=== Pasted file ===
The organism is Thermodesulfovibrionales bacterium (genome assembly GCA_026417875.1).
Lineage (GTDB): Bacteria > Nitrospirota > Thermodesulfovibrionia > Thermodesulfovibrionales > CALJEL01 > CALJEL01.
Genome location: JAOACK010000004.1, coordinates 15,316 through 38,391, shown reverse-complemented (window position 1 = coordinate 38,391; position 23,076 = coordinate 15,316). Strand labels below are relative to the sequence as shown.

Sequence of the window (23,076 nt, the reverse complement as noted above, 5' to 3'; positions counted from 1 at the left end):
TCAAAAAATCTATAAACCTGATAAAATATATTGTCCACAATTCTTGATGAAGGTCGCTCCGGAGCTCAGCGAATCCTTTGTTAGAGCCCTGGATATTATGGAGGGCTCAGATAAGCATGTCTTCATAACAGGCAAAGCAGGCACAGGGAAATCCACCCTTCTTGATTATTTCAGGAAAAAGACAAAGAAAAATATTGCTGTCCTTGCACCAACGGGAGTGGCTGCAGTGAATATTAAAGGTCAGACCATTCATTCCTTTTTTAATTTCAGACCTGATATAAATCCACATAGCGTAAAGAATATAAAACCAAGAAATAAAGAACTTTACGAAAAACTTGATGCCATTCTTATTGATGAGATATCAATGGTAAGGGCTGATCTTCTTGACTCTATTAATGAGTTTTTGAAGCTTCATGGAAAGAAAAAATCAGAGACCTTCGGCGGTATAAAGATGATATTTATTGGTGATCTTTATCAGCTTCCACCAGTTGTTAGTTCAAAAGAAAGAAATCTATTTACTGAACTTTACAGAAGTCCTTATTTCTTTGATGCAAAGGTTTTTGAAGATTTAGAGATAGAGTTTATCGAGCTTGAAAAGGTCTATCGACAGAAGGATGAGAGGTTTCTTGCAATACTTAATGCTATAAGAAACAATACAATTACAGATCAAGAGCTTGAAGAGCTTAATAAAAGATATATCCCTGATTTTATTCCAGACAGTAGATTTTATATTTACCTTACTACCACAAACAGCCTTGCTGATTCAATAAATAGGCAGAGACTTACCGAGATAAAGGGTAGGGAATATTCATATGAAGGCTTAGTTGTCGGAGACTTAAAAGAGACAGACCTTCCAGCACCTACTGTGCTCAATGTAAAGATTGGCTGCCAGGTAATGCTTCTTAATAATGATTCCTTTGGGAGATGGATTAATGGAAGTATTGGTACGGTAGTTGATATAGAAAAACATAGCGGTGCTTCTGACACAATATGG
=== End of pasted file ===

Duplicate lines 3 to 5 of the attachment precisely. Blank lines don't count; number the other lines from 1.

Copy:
Genome location: JAOACK010000004.1, coordinates 15,316 through 38,391, shown reverse-complemented (window position 1 = coordinate 38,391; position 23,076 = coordinate 15,316). Strand labels below are relative to the sequence as shown.

Sequence of the window (23,076 nt, the reverse complement as noted above, 5' to 3'; positions counted from 1 at the left end):
TCAAAAAATCTATAAACCTGATAAAATATATTGTCCACAATTCTTGATGAAGGTCGCTCCGGAGCTCAGCGAATCCTTTGTTAGAGCCCTGGATATTATGGAGGGCTCAGATAAGCATGTCTTCATAACAGGCAAAGCAGGCACAGGGAAATCCACCCTTCTTGATTATTTCAGGAAAAAGACAAAGAAAAATATTGCTGTCCTTGCACCAACGGGAGTGGCTGCAGTGAATATTAAAGGTCAGACCATTCATTCCTTTTTTAATTTCAGACCTGATATAAATCCACATAGCGTAAAGAATATAAAACCAAGAAATAAAGAACTTTACGAAAAACTTGATGCCATTCTTATTGATGAGATATCAATGGTAAGGGCTGATCTTCTTGACTCTATTAATGAGTTTTTGAAGCTTCATGGAAAGAAAAAATCAGAGACCTTCGGCGGTATAAAGATGATATTTATTGGTGATCTTTATCAGCTTCCACCAGTTGTTAGTTCAAAAGAAAGAAATCTATTTACTGAACTTTACAGAAGTCCTTATTTCTTTGATGCAAAGGTTTTTGAAGATTTAGAGATAGAGTTTATCGAGCTTGAAAAGGTCTATCGACAGAAGGATGAGAGGTTTCTTGCAATACTTAATGCTATAAGAAACAATACAATTACAGATCAAGAGCTTGAAGAGCTTAATAAAAGATATATCCCTGATTTTATTCCAGACAGTAGATTTTATATTTACCTTACTACCACAAACAGCCTTGCTGATTCAATAAATAGGCAGAGACTTACCGAGATAAAGGGTAGGGAATATTCATATGAAGGCTTAGTTGTCGGAGACTTAAAAGAGACAGACCTTCCAGCACCTACTGTGCTCAATGTAAAGATTGGCTGCCAGGTAATGCTTCTTAATAATGATTCCTTTGGGAGATGGATTAATGGAAGTATTGGTACGGTAGTTGATATAGAAAAACATAGCGGTGCTTCTGACACAATATGG